A blog post by Crypto Coins contributor Michael Bekesdorff explains what he believes to be the essence of what makes a “literature podcast” a literature podcast.
Bekersdorff has written two other posts on the subject, which you can read below: 1.
“The nature of the podcasting landscape and the way we’ve seen it change.”
“What constitutes an ‘ethics podcast’ versus a ‘literature show.'”
The first post describes how “ethos” refers to the concept of an “ethically-driven content production process.”
The second post describes “the way the podcast format is being used by the wider world” in terms of the “ethics of podcasting” and “the process of structuring an ethically-decided show as a podcast.”
The first of these posts focuses on the “traditional” podcast format, which Beker’s post refers to as “ethicist-driven.”
“If you have a podcast where your goal is to make a good story out of a bad situation and get as much out of it as possible, you have an ethicist-based format,” he writes.
“If your goal was to make some good, interesting material out of something bad, and make the story interesting, then you have the ‘ethicist’ or ‘ethnocentric’ podcast.”
Bekner, however, notes that while some podcasts use the “Ethicist-Driven” podcasting format, “others do not.
I’m a big fan of the latter.”
“It’s all a matter of perspective,” he says.
It’s about the way the story is told.” “
Ethics podcasts, on the other hand, are about the content of the book.
It’s about the way the story is told.”
In the first post, Beking discusses the “first two rules” of podcast production: “It’s not about the words, it’s about what happens to the words.”
He then notes that the “third rule” is “that there is no need to pay anyone.”
He describes the third rule as “the only thing I find important.”
Bekersdorff explains that the podcast is “designed to be a kind of storytelling-based show, where you can go in with a few ideas and talk about them, then have a long conversation about them.
It doesn’t need to be written down.
It can be done at home.”
“You have a lot of freedom to play around with your ideas, to go crazy with them,” he adds.
“You can get really creative.”
According to Beksdorff, this freedom “also gives the show the ability to have a very deep voice, to be very open with the audience and with the writer.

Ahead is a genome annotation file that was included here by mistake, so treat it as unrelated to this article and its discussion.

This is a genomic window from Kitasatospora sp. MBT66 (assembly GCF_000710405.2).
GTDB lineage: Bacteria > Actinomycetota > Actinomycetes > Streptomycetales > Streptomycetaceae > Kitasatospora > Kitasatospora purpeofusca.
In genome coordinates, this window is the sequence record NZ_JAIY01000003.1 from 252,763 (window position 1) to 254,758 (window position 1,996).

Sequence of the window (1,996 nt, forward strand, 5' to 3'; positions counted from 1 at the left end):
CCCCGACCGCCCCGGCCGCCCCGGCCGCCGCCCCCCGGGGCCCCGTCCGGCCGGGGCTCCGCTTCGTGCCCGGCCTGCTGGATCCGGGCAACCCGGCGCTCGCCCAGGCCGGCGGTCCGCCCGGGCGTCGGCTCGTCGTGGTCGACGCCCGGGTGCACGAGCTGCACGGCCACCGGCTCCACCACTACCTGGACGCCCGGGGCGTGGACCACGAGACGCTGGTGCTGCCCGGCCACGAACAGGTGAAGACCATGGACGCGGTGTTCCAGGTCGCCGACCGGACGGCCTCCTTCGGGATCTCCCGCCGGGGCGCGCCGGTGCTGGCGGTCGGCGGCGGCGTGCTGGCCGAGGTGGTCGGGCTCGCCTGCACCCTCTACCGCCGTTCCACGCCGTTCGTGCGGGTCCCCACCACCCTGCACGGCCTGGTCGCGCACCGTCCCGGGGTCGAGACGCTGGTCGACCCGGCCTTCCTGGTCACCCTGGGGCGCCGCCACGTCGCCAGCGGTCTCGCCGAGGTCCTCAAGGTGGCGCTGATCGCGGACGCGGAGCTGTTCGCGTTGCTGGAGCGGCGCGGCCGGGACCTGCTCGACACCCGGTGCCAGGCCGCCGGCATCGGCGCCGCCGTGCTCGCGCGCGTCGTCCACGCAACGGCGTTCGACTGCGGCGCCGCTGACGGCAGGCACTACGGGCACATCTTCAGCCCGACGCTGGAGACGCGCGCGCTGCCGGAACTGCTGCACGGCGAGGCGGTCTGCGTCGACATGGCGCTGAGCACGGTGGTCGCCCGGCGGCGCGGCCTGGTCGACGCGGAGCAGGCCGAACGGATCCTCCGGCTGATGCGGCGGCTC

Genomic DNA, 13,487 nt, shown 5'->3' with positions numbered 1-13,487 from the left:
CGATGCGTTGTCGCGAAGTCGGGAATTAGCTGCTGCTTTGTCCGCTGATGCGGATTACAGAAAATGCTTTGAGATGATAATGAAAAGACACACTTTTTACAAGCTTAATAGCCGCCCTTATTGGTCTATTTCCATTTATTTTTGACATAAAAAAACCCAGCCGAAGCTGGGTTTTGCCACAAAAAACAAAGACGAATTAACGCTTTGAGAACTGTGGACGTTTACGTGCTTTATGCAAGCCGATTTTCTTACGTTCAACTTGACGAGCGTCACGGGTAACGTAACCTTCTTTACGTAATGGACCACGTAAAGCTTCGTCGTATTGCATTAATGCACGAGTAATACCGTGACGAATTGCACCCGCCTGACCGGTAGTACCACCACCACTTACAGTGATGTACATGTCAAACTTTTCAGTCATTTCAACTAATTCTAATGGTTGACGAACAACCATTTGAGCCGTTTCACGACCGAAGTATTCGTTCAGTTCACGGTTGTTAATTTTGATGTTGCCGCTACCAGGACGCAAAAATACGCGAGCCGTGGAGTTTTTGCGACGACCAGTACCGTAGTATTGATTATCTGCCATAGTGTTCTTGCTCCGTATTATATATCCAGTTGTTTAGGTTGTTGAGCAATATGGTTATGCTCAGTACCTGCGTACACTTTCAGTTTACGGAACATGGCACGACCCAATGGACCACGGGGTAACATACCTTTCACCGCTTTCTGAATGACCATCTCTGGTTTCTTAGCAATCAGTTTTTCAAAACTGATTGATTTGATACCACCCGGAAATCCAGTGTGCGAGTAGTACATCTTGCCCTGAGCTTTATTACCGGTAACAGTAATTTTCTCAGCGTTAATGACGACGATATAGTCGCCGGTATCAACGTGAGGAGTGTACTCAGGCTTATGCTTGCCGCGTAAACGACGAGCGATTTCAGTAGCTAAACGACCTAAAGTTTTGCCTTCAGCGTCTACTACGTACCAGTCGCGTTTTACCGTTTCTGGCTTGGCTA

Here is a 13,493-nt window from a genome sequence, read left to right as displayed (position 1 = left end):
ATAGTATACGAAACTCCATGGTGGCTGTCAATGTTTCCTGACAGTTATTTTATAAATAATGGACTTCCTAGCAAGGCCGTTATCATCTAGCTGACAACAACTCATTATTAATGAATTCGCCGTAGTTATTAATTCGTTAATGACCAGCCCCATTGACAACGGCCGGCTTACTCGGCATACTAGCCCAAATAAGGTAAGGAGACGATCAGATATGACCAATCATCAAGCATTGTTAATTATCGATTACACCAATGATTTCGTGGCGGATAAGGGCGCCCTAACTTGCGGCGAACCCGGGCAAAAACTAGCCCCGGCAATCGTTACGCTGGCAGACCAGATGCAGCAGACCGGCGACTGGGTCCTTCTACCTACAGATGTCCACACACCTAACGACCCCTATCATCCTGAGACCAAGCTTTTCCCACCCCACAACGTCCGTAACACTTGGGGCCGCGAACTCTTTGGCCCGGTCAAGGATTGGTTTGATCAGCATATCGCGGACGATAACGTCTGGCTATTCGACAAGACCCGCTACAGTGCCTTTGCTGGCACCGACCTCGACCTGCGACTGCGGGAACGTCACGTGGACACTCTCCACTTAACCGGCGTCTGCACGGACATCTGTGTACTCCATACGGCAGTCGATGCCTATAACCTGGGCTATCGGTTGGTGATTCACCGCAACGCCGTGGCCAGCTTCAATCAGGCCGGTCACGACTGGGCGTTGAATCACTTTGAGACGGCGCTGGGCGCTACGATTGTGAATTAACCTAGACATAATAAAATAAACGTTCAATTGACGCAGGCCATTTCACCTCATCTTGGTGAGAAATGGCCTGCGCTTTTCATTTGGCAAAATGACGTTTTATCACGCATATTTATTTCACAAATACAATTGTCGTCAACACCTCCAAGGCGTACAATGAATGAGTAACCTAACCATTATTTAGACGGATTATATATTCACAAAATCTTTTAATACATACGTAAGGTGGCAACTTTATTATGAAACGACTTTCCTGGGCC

You can do a lot with the characters.”
The second post, titled “Ethics podcasting and the structure of podcast podcasts,” details how “the structure of podcasts” has changed over the years.
“Now that the Internet has allowed you to do a podcasting show on your computer, your audience has become much bigger than it was in the ’90s,” Bekresdorff writes.
In recent years, he points out, “more and more podcasts are becoming ‘philosophy-driven,’ which means they’re very interested in the way ideas are framed and expressed in the form of a podcast.
The show structure is still about the story, and that story is still the story of the people.”
For example, in the second post he describes a “philosophical podcast” that has become “much more of a philosophical podcast” in recent years. “
If there’s a consensus, they can then share it.”
For example, in the second post he describes a “philosophical podcast” that has become “much more of a philosophical podcast” in recent years.
Berkersdorfer, however in his post says “there is a very different kind of podcast that has a different kind a place for people to discuss the topics of their interest.
What I find interesting about this is that it shows that you can create a different type of podcast for different audiences, because people listen to different kinds of podcasts.
They like different kinds, they want different kinds.
So I think that the format is really important.
This is why I think the ethics of podcastbing is important, because it allows the show creators to express themselves in a way that doesn’t compromise the truth or the integrity of the story.”
He goes on to say that the reason why “the audience is willing to share their opinions is